19. COVID19 Epidemiology Committee. Clinical guidelines for COVID-19. http://corona.behdasht.gov.ir/.  Published 2020.
  20. Djalalinia S, Modirian M, Sheidaei A, et al. Protocol design for large-scale cross-sectional studies of surveillance of risk factors of non-communicable diseases in Iran: STEPs 2016. Arch Iran Med. 2017;20(9):608-616.
  21. Statistical Centre of Iran. https://www.amar.org.ir/.  Accessed 12 May 2020, 2020.
  22. Rising rural body-mass index is the main driver of the global obesity epidemic in adults. Nature. 2019;569(7755):260-264. doi:10.1038/s41586-019-1171-x
  23. COVID19 Epidemiology Committee. Diagnosis and treatment flowchart of COVID19 in outpatient and inpatient medical sections. 2020; http://dme.behdasht.gov.ir/uploads/Felo_Tashkish.pdf.  Accessed March 27, 2020.
  24. RABIT. https://rabit.info/#triology.  Accessed May 12, 2020.
  25. DIGIT. https://digit.rabit.info/.  Accessed May 12, 2020.
  26. VIZIT. https://vizit.report/en/index.html.  Accessed May 12, 2020, 2020.
  27. SUMIT. https://rabit.info/#sumit.  Accessed May 12, 2020, 2020.
  28. Sakamoto Y, Ishiguro M, Kitagawa G. Akaike Information Criterion Statistics. Dordrecht, The Netherlands: D. Reidel; 1986:81.
  29. Carpintero ERJ, Tavares EC, Souza DCN, et al. Benefits in using the telehealth: a necessary reflection. Lat Am J Telehealth. 2016;3(2):175-182.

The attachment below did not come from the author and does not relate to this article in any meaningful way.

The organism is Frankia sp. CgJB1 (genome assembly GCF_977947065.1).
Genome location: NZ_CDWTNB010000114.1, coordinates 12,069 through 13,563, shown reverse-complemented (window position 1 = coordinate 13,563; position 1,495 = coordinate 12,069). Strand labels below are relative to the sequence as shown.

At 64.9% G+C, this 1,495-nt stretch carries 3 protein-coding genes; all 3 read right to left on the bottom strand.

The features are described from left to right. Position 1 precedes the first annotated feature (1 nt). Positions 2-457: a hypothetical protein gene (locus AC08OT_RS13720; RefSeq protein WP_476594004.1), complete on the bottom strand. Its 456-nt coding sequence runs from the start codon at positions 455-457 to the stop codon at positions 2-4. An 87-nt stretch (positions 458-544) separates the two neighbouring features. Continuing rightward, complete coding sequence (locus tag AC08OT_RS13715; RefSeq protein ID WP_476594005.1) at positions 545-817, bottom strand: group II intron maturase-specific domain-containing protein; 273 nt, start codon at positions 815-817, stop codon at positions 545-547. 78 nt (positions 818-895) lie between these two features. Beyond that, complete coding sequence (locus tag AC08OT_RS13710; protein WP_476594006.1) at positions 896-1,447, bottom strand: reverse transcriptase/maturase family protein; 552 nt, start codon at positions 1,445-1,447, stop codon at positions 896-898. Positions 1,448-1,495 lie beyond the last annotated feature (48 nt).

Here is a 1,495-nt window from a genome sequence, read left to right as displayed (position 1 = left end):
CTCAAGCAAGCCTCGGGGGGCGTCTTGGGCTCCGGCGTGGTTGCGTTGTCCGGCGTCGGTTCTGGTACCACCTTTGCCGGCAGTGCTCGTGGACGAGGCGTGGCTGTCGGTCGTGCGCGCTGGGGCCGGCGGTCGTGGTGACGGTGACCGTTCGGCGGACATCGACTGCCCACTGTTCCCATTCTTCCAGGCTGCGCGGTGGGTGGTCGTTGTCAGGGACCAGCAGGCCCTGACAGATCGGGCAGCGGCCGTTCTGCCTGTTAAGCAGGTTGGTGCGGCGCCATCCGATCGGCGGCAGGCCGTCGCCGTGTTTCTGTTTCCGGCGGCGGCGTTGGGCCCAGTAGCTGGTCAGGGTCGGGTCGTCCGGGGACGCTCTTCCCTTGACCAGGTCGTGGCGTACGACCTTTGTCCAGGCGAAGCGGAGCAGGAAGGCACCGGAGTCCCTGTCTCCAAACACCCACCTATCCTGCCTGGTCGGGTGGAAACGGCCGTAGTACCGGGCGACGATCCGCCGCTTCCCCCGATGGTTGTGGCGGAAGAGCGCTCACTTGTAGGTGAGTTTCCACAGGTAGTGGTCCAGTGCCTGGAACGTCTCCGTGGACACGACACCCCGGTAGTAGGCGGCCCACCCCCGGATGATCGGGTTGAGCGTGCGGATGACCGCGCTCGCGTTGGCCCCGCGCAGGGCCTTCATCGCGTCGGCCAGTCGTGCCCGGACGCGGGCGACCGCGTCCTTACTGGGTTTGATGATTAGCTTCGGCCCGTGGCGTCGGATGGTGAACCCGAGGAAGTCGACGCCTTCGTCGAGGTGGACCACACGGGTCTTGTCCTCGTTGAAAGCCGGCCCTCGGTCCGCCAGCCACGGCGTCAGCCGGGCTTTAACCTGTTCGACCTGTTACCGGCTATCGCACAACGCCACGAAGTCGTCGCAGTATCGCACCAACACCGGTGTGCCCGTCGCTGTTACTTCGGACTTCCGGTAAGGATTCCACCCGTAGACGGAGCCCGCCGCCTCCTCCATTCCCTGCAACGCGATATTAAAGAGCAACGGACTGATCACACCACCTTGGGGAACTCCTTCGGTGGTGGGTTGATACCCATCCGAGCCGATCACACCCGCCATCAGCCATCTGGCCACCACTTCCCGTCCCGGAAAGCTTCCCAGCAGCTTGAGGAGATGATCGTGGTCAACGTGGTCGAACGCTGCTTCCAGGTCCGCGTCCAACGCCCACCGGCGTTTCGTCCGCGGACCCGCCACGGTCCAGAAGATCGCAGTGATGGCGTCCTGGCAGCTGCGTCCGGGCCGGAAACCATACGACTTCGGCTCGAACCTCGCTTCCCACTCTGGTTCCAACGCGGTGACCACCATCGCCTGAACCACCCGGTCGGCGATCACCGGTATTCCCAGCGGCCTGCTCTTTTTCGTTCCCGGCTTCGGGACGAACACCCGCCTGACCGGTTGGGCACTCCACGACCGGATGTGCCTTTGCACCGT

30. COVID-19 self-assessment website. https://salamat.gov.ir/.  Accessed May 12, 2020.
  31. Leung GM, Leung K. Crowdsourcing data to mitigate epidemics. Lancet Digit Health. 2020;2(4):e156-e157. doi:10.1016/s2589-7500(20)30055-8
  32. Cinelli M, Quattrociocchi W, Galeazzi A, et al. The COVID-19 social media infodemic. Sci Rep. 2020;10(1):16598. doi:10.1038/s41598-020-73510-5
  33. Zarocostas J. How to fight an infodemic. Lancet. 2020;395(10225):676. doi:10.1016/s0140-6736(20)30461-x
  34. Dorsey ER, Topol EJ. State of telehealth. N Engl J Med. 2016; 375(2):154-161. doi:10.1056/NEJMra1601705
  35. Simmons S, Alverson D, Poropatich R, D’Iorio J, DeVany M, Doarn CR. Applying telehealth in natural and anthropogenic disasters. Telemed J E Health. 2008;14(9):968-971. doi:10.1089/tmj.2008.0117
  36. Wade VA, Eliott JA, Hiller JE. Clinician acceptance is the key factor for sustainable telehealth services. Qual Health Res. 2014;24(5):682-694. doi:10.1177/1049732314528809
  37. COVID Symptom Study. https://covid.joinzoe.com/.  Accessed May 9, 2020, 2020.
  38. COVID-19 Screening Tool. 2020; https://www.apple.com/covid19. Accessed May 9, 2020.
  39. Segal E, Zhang F, Lin X, et al. Building an international consortium for tracking coronavirus health status. Nat Med. 2020;26(8):1161-1165. doi:10.1038/s41591-020-0929-x
Volume 11, Issue 7
July 2022
Pages 1069-1077
  • Receive Date: 10 June 2020
  • Revise Date: 15 November 2020
  • Accept Date: 06 December 2020
  • First Publish Date: 18 January 2021